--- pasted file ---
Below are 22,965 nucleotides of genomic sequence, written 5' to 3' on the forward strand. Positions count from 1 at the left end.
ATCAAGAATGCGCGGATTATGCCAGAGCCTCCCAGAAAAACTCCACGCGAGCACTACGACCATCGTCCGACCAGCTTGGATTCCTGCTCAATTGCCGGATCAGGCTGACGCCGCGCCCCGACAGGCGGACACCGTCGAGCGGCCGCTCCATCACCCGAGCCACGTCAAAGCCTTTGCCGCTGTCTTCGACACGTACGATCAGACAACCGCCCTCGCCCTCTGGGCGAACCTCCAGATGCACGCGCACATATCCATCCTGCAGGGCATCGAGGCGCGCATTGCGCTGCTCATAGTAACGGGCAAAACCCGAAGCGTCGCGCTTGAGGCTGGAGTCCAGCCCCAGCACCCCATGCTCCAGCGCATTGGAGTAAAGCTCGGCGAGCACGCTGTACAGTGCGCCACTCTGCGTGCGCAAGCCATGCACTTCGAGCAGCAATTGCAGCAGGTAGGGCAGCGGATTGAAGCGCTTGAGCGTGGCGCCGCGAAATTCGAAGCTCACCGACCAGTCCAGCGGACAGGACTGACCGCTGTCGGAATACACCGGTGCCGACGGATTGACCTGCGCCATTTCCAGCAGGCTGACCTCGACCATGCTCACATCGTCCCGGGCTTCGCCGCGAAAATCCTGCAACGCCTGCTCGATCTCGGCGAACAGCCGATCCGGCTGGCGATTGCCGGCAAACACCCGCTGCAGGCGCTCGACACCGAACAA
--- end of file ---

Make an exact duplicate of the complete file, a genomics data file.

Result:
Below are 22,965 nucleotides of genomic sequence, written 5' to 3' on the forward strand. Positions count from 1 at the left end.
ATCAAGAATGCGCGGATTATGCCAGAGCCTCCCAGAAAAACTCCACGCGAGCACTACGACCATCGTCCGACCAGCTTGGATTCCTGCTCAATTGCCGGATCAGGCTGACGCCGCGCCCCGACAGGCGGACACCGTCGAGCGGCCGCTCCATCACCCGAGCCACGTCAAAGCCTTTGCCGCTGTCTTCGACACGTACGATCAGACAACCGCCCTCGCCCTCTGGGCGAACCTCCAGATGCACGCGCACATATCCATCCTGCAGGGCATCGAGGCGCGCATTGCGCTGCTCATAGTAACGGGCAAAACCCGAAGCGTCGCGCTTGAGGCTGGAGTCCAGCCCCAGCACCCCATGCTCCAGCGCATTGGAGTAAAGCTCGGCGAGCACGCTGTACAGTGCGCCACTCTGCGTGCGCAAGCCATGCACTTCGAGCAGCAATTGCAGCAGGTAGGGCAGCGGATTGAAGCGCTTGAGCGTGGCGCCGCGAAATTCGAAGCTCACCGACCAGTCCAGCGGACAGGACTGACCGCTGTCGGAATACACCGGTGCCGACGGATTGACCTGCGCCATTTCCAGCAGGCTGACCTCGACCATGCTCACATCGTCCCGGGCTTCGCCGCGAAAATCCTGCAACGCCTGCTCGATCTCGGCGAACAGCCGATCCGGCTGGCGATTGCCGGCAAACACCCGCTGCAGGCGCTCGACACCGAACAA